If you thought this winter in Bloomington was a fierce one, you may feel it was downright balmy after reading about the winter the Revolutionary War soldiers experienced at Valley Forge in 1777-1778.
In Forge, Laurie Halse Anderson continues the compelling story she started in her award-winning novel Chains which describes the involvement of African American slaves in the Revolutionary War. Chains was told from the perspective of Isabel, a slave who spies for the rebels during the start of the war. She meets Curzon, a slave whose owner required him to enlist as a soldier and fight in the war in his place, with the promise that Curzon would become free when the enlistment time expired. Read more »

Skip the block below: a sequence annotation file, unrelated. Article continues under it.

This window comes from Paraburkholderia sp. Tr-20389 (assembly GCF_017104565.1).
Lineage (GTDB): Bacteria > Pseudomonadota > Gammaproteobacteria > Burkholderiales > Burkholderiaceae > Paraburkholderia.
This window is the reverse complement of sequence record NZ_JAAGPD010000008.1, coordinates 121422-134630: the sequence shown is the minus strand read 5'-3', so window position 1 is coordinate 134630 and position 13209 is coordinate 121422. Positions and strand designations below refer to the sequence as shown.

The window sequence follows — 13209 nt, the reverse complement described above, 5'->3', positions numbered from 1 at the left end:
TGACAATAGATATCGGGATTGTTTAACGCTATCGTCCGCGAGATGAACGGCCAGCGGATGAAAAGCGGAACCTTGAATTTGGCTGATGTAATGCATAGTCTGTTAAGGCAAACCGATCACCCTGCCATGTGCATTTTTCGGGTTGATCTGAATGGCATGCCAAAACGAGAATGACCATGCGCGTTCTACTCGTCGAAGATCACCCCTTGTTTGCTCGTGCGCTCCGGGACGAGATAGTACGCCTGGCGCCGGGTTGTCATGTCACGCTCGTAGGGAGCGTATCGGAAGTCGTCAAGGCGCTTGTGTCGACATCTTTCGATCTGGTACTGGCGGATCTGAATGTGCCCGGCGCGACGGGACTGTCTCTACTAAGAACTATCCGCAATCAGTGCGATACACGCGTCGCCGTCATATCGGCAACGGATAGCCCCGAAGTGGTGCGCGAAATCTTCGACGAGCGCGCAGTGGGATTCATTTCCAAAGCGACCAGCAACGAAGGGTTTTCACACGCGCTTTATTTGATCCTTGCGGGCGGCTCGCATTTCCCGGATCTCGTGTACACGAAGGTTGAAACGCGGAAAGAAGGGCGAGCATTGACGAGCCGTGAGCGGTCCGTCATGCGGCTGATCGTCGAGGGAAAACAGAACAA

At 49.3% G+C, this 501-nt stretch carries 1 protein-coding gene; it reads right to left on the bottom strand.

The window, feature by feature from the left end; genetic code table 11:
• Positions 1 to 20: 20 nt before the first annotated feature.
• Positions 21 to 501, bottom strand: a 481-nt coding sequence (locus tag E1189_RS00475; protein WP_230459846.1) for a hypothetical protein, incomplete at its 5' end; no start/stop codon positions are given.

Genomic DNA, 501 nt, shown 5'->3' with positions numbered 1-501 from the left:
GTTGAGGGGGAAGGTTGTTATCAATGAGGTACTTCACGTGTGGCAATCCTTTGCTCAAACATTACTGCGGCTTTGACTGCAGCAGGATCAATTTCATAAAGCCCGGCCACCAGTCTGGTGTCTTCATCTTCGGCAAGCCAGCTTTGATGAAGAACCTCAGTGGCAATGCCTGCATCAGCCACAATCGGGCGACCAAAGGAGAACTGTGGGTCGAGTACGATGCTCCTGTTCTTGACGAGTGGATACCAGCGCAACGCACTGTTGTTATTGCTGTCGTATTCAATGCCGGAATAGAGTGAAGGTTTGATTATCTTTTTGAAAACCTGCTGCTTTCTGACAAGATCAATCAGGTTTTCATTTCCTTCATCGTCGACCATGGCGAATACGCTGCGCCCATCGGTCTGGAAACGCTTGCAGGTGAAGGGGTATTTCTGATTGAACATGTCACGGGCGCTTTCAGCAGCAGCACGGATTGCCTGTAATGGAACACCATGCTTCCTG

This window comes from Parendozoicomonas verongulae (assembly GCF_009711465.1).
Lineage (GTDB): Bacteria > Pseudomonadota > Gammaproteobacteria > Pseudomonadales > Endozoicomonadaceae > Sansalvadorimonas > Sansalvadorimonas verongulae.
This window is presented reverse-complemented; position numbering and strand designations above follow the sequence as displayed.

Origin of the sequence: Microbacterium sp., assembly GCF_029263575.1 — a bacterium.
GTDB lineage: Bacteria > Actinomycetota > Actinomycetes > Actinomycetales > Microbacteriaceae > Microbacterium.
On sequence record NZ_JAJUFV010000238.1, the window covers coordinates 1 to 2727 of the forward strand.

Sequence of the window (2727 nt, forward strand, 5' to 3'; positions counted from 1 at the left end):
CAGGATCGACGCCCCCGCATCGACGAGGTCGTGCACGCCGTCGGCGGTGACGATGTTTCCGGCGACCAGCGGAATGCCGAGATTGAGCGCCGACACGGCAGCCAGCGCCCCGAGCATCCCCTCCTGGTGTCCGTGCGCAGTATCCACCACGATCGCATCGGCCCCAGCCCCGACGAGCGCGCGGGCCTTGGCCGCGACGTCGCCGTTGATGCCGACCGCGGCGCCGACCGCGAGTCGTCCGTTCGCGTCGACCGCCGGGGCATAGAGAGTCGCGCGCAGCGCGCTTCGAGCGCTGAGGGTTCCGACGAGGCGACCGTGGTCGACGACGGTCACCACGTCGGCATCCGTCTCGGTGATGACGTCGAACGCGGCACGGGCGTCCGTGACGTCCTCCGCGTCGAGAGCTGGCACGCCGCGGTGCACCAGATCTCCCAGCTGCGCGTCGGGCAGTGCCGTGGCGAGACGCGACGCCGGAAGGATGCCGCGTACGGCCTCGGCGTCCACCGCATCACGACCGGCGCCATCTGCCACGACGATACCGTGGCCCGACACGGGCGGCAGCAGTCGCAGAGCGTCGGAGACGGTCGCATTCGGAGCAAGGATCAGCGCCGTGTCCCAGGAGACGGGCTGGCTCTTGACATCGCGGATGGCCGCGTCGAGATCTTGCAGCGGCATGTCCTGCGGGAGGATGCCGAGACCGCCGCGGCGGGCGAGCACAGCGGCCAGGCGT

Homer P. Figg and his older brother Harold are orphans, and their sad lives are made even more wretched by their mean guardian, Uncle Squinton. "Squint" forces Harold to be conscripted into the Union Army even though he is underage, and Homer is compelled to try to rescue his brother before he is killed in the savagery of the Civil War. Thus begin The Mostly True Adventures of Homer P. Figg. (Mostly true, because to Homer, telling the truth "don't come easy.") It's unusual to have a humorous book that takes place in a time of war, and though plenty of sad things happen, the author (RodmanPhilbrick, who also wrote the famed YA novel Freak the Mighty)succeeds in keeping a lighter tone which kids and parents will appreciate. I hope you'll enjoy the folksy humor and fascinating characters as much as I did! (This book is a 2010 Newbery Honor book and is recommended for grades 5-8.)